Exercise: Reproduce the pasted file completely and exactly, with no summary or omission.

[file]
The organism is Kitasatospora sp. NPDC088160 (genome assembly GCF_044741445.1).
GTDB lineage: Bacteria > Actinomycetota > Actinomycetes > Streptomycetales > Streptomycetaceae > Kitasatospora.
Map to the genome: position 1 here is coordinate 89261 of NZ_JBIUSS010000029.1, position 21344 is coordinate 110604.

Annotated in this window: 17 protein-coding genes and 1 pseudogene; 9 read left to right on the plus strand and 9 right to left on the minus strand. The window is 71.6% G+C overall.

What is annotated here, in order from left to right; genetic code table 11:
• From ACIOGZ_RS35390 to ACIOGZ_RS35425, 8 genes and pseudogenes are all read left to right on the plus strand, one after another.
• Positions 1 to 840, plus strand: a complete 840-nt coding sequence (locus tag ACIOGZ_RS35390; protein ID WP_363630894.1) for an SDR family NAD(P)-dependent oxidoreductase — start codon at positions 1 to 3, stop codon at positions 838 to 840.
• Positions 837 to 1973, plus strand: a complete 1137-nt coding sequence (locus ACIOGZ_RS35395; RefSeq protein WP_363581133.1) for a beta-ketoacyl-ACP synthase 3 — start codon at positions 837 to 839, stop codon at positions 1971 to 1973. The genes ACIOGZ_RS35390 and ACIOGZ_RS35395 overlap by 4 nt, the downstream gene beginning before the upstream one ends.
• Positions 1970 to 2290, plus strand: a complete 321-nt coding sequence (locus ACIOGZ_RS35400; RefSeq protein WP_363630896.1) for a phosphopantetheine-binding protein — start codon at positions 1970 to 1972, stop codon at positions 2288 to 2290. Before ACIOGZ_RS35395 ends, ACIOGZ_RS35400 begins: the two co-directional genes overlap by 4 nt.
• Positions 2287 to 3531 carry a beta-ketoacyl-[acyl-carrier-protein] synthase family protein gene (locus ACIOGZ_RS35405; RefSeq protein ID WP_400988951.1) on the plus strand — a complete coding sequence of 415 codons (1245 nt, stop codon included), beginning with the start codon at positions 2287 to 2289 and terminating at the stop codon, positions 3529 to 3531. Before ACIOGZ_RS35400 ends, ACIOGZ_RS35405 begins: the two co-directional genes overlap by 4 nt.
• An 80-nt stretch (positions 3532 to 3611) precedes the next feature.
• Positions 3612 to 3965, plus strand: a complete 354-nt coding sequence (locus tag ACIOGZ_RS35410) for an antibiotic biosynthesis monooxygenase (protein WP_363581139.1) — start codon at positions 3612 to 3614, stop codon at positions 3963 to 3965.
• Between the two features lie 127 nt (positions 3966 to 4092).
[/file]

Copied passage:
The organism is Kitasatospora sp. NPDC088160 (genome assembly GCF_044741445.1).
GTDB lineage: Bacteria > Actinomycetota > Actinomycetes > Streptomycetales > Streptomycetaceae > Kitasatospora.
Map to the genome: position 1 here is coordinate 89261 of NZ_JBIUSS010000029.1, position 21344 is coordinate 110604.

Annotated in this window: 17 protein-coding genes and 1 pseudogene; 9 read left to right on the plus strand and 9 right to left on the minus strand. The window is 71.6% G+C overall.

What is annotated here, in order from left to right; genetic code table 11:
• From ACIOGZ_RS35390 to ACIOGZ_RS35425, 8 genes and pseudogenes are all read left to right on the plus strand, one after another.
• Positions 1 to 840, plus strand: a complete 840-nt coding sequence (locus tag ACIOGZ_RS35390; protein ID WP_363630894.1) for an SDR family NAD(P)-dependent oxidoreductase — start codon at positions 1 to 3, stop codon at positions 838 to 840.
• Positions 837 to 1973, plus strand: a complete 1137-nt coding sequence (locus ACIOGZ_RS35395; RefSeq protein WP_363581133.1) for a beta-ketoacyl-ACP synthase 3 — start codon at positions 837 to 839, stop codon at positions 1971 to 1973. The genes ACIOGZ_RS35390 and ACIOGZ_RS35395 overlap by 4 nt, the downstream gene beginning before the upstream one ends.
• Positions 1970 to 2290, plus strand: a complete 321-nt coding sequence (locus ACIOGZ_RS35400; RefSeq protein WP_363630896.1) for a phosphopantetheine-binding protein — start codon at positions 1970 to 1972, stop codon at positions 2288 to 2290. Before ACIOGZ_RS35395 ends, ACIOGZ_RS35400 begins: the two co-directional genes overlap by 4 nt.
• Positions 2287 to 3531 carry a beta-ketoacyl-[acyl-carrier-protein] synthase family protein gene (locus ACIOGZ_RS35405; RefSeq protein ID WP_400988951.1) on the plus strand — a complete coding sequence of 415 codons (1245 nt, stop codon included), beginning with the start codon at positions 2287 to 2289 and terminating at the stop codon, positions 3529 to 3531. Before ACIOGZ_RS35400 ends, ACIOGZ_RS35405 begins: the two co-directional genes overlap by 4 nt.
• An 80-nt stretch (positions 3532 to 3611) precedes the next feature.
• Positions 3612 to 3965, plus strand: a complete 354-nt coding sequence (locus tag ACIOGZ_RS35410) for an antibiotic biosynthesis monooxygenase (protein WP_363581139.1) — start codon at positions 3612 to 3614, stop codon at positions 3963 to 3965.
• Between the two features lie 127 nt (positions 3966 to 4092).